WPP chief Sorrell stunned by revolt over £13m pay

The advertising giant WPP is reeling after 60 per cent of shareholders voted against its chief executive Sir Martin Sorrell's controversial £13m pay deal.

While yesterday's revolt was expected, the full extent appeared to stun the board directors as they watched the results appear on TV screens at the annual meeting in Dublin.

This is just the latest big vote against pay at a top FTSE-100 company after protests at Aviva, Cairn Energy, Pendragon and Trinity Mirror.

Sir Martin, one of Britain's most respected captains of industry, looked subdued and grim faced.

Jeffrey Rosen, the chairman of the remuneration committee, wore a particularly anguished expression. Nearly 22 per cent of shareholders voted against his re-election. Two other non-executives, Koichiro Naganuma and Ruigang Li, faced votes against of nearly 30 per cent. But Sir Martin won the backing of 98 per cent.

But investors were furious about his package because it included a 30 per cent rise in his basic salary to £1.3m and an increase in his long-term bonus to 500 per cent of salary.

Several influential shareholder advisory groups, including ISS and Pirc, recommended a vote against.

Close to 42 per cent of shareholders opposed the remuneration report last year, when anger was focused on the pay of digital boss Mark Read.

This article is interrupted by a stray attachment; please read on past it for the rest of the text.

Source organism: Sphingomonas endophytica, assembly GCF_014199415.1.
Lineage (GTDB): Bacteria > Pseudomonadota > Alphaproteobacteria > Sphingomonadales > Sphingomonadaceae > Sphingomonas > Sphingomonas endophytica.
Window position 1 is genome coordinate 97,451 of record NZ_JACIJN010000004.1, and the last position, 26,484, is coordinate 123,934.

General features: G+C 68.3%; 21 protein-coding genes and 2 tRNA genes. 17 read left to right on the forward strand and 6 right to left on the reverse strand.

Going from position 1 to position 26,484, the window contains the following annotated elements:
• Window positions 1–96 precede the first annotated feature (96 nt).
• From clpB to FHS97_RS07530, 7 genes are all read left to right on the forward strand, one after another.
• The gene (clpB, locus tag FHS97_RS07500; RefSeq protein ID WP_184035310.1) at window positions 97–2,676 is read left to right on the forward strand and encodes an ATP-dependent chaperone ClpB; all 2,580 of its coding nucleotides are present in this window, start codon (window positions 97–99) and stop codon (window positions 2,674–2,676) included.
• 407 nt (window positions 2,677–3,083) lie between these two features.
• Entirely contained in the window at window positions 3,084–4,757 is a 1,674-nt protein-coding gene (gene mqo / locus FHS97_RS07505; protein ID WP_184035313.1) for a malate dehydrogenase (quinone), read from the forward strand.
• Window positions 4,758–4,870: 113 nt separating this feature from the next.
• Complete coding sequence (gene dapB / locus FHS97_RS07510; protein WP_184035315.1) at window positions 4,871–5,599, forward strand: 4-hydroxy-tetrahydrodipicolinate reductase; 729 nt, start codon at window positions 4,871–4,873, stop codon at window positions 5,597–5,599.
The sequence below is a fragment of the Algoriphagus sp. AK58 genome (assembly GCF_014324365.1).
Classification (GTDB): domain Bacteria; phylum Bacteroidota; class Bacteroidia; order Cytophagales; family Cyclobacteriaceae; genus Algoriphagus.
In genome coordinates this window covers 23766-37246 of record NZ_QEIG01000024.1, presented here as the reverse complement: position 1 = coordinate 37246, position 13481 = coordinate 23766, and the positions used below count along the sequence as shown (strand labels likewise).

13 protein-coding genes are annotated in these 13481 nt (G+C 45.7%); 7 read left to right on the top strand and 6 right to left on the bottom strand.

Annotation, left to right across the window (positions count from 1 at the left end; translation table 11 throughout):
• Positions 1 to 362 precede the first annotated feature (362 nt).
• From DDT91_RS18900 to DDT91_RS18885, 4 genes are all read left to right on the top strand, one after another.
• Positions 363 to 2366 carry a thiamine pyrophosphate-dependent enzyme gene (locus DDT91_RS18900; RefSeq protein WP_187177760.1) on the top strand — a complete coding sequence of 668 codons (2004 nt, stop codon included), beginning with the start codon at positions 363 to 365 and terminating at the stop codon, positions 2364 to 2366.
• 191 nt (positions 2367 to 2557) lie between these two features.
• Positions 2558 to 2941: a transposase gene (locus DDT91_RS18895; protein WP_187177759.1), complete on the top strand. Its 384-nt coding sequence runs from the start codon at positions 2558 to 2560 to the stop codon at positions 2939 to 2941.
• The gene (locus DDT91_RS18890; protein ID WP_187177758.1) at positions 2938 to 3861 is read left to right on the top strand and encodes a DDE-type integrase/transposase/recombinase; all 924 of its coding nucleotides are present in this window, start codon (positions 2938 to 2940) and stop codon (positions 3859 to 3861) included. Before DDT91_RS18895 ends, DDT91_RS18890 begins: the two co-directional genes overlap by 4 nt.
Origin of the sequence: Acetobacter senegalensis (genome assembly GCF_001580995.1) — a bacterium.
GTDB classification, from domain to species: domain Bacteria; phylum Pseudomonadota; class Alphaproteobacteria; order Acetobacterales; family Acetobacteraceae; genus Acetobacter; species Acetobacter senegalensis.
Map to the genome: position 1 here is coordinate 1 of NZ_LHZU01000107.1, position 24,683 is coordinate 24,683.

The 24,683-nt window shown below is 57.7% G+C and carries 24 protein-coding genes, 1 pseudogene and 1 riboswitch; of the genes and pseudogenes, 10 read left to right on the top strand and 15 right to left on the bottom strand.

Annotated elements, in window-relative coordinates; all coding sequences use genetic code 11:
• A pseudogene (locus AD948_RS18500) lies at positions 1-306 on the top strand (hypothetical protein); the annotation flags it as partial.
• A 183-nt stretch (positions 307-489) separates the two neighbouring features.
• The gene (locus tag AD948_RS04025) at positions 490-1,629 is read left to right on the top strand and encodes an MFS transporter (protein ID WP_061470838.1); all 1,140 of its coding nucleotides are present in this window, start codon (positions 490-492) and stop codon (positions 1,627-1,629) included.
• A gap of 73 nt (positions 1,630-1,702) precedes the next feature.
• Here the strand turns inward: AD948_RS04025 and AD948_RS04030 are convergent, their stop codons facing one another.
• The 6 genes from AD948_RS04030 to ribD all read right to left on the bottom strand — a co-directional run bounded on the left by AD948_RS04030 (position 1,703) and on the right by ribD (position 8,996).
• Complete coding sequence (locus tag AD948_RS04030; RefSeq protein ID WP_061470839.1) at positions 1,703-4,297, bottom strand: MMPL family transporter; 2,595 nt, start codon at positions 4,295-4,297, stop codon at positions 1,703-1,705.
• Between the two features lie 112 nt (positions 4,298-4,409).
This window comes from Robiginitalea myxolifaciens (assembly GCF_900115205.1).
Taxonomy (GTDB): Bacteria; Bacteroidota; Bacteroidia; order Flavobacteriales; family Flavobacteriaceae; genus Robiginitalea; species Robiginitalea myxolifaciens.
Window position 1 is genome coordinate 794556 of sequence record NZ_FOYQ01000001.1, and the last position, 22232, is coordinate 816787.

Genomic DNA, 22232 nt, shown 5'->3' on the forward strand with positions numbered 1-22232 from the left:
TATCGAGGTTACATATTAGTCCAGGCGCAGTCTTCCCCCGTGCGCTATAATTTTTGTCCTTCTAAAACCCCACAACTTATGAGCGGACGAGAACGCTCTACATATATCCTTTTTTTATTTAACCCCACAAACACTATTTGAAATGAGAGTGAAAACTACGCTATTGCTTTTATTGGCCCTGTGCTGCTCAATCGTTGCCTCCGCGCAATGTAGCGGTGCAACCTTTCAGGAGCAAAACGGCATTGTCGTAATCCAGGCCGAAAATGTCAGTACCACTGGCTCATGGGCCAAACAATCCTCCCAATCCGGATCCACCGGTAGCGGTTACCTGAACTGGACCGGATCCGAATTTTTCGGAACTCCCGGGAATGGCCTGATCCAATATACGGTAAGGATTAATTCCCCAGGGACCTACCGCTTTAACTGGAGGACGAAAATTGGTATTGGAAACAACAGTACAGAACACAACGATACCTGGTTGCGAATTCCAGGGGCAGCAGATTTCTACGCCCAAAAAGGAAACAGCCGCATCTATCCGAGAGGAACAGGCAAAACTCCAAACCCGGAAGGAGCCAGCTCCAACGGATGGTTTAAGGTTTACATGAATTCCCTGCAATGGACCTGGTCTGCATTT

Louise Rouse of pressure group Fair Pensions, who spoke from the floor, asked the directors why "in the light of the warning that shareholders issued last year, we're facing another significant protest vote?" No other shareholder spoke as few had travelled to Dublin, where WPP relocated for tax reasons in 2008.

A Pirc spokesman said: "It is very important that, as a high-profile FTSE 100 company, WPP responds constructively to the vote. This is a key moment in the relationship between shareholders and companies over top pay."

Votes at UK-listed companies are non-binding but the result was still a huge embarrassment for the world's biggest advertising group.

WPP chairman Philip Lader

said: "We'll communicate with many shareholders and we'll move forward in the best interests of our shareholders and the business."

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